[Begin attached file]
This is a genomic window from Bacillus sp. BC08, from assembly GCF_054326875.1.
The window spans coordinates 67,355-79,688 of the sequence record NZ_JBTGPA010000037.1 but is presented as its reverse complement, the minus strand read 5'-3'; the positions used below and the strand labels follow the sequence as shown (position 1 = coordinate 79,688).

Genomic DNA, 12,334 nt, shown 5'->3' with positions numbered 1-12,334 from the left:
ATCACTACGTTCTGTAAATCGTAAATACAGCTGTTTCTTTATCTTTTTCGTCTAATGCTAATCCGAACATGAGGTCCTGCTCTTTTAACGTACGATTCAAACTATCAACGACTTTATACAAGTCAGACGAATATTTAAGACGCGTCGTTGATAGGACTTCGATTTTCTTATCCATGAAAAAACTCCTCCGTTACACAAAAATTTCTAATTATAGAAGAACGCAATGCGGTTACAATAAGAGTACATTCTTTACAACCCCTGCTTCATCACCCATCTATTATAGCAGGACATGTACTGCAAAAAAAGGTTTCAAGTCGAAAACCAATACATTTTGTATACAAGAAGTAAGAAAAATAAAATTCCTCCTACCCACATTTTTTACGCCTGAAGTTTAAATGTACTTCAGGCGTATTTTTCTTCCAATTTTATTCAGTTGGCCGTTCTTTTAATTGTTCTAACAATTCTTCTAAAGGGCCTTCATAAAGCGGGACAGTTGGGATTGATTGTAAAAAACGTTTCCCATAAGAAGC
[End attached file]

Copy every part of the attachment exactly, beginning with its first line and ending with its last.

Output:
This is a genomic window from Bacillus sp. BC08, from assembly GCF_054326875.1.
The window spans coordinates 67,355-79,688 of the sequence record NZ_JBTGPA010000037.1 but is presented as its reverse complement, the minus strand read 5'-3'; the positions used below and the strand labels follow the sequence as shown (position 1 = coordinate 79,688).

Genomic DNA, 12,334 nt, shown 5'->3' with positions numbered 1-12,334 from the left:
ATCACTACGTTCTGTAAATCGTAAATACAGCTGTTTCTTTATCTTTTTCGTCTAATGCTAATCCGAACATGAGGTCCTGCTCTTTTAACGTACGATTCAAACTATCAACGACTTTATACAAGTCAGACGAATATTTAAGACGCGTCGTTGATAGGACTTCGATTTTCTTATCCATGAAAAAACTCCTCCGTTACACAAAAATTTCTAATTATAGAAGAACGCAATGCGGTTACAATAAGAGTACATTCTTTACAACCCCTGCTTCATCACCCATCTATTATAGCAGGACATGTACTGCAAAAAAAGGTTTCAAGTCGAAAACCAATACATTTTGTATACAAGAAGTAAGAAAAATAAAATTCCTCCTACCCACATTTTTTACGCCTGAAGTTTAAATGTACTTCAGGCGTATTTTTCTTCCAATTTTATTCAGTTGGCCGTTCTTTTAATTGTTCTAACAATTCTTCTAAAGGGCCTTCATAAAGCGGGACAGTTGGGATTGATTGTAAAAAACGTTTCCCATAAGAAGC